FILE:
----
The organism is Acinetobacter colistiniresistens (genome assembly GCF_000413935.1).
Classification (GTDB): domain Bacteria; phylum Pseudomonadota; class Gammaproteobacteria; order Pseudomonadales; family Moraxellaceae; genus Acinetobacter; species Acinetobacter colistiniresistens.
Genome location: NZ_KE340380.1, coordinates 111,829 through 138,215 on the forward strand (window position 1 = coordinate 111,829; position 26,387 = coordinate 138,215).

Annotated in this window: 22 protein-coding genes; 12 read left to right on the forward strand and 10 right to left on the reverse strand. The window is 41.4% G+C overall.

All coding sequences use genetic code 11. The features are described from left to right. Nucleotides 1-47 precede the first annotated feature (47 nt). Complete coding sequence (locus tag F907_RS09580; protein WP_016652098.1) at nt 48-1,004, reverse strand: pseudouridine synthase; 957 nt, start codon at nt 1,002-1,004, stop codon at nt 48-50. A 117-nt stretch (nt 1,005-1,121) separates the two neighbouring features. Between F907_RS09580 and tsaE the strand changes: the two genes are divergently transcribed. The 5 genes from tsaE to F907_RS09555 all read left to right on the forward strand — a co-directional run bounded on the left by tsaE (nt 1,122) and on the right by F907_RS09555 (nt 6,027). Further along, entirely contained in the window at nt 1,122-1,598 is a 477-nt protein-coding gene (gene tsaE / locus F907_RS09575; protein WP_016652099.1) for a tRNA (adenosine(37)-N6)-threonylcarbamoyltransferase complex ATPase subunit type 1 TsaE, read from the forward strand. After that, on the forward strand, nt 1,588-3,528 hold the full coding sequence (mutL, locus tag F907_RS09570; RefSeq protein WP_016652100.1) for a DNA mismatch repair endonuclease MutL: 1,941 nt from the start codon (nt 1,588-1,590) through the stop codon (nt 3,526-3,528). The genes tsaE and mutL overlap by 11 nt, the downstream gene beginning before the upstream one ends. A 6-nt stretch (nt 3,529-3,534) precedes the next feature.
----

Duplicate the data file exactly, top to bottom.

The organism is Acinetobacter colistiniresistens (genome assembly GCF_000413935.1).
Classification (GTDB): domain Bacteria; phylum Pseudomonadota; class Gammaproteobacteria; order Pseudomonadales; family Moraxellaceae; genus Acinetobacter; species Acinetobacter colistiniresistens.
Genome location: NZ_KE340380.1, coordinates 111,829 through 138,215 on the forward strand (window position 1 = coordinate 111,829; position 26,387 = coordinate 138,215).

Annotated in this window: 22 protein-coding genes; 12 read left to right on the forward strand and 10 right to left on the reverse strand. The window is 41.4% G+C overall.

All coding sequences use genetic code 11. The features are described from left to right. Nucleotides 1-47 precede the first annotated feature (47 nt). Complete coding sequence (locus tag F907_RS09580; protein WP_016652098.1) at nt 48-1,004, reverse strand: pseudouridine synthase; 957 nt, start codon at nt 1,002-1,004, stop codon at nt 48-50. A 117-nt stretch (nt 1,005-1,121) separates the two neighbouring features. Between F907_RS09580 and tsaE the strand changes: the two genes are divergently transcribed. The 5 genes from tsaE to F907_RS09555 all read left to right on the forward strand — a co-directional run bounded on the left by tsaE (nt 1,122) and on the right by F907_RS09555 (nt 6,027). Further along, entirely contained in the window at nt 1,122-1,598 is a 477-nt protein-coding gene (gene tsaE / locus F907_RS09575; protein WP_016652099.1) for a tRNA (adenosine(37)-N6)-threonylcarbamoyltransferase complex ATPase subunit type 1 TsaE, read from the forward strand. After that, on the forward strand, nt 1,588-3,528 hold the full coding sequence (mutL, locus tag F907_RS09570; RefSeq protein WP_016652100.1) for a DNA mismatch repair endonuclease MutL: 1,941 nt from the start codon (nt 1,588-1,590) through the stop codon (nt 3,526-3,528). The genes tsaE and mutL overlap by 11 nt, the downstream gene beginning before the upstream one ends. A 6-nt stretch (nt 3,529-3,534) precedes the next feature.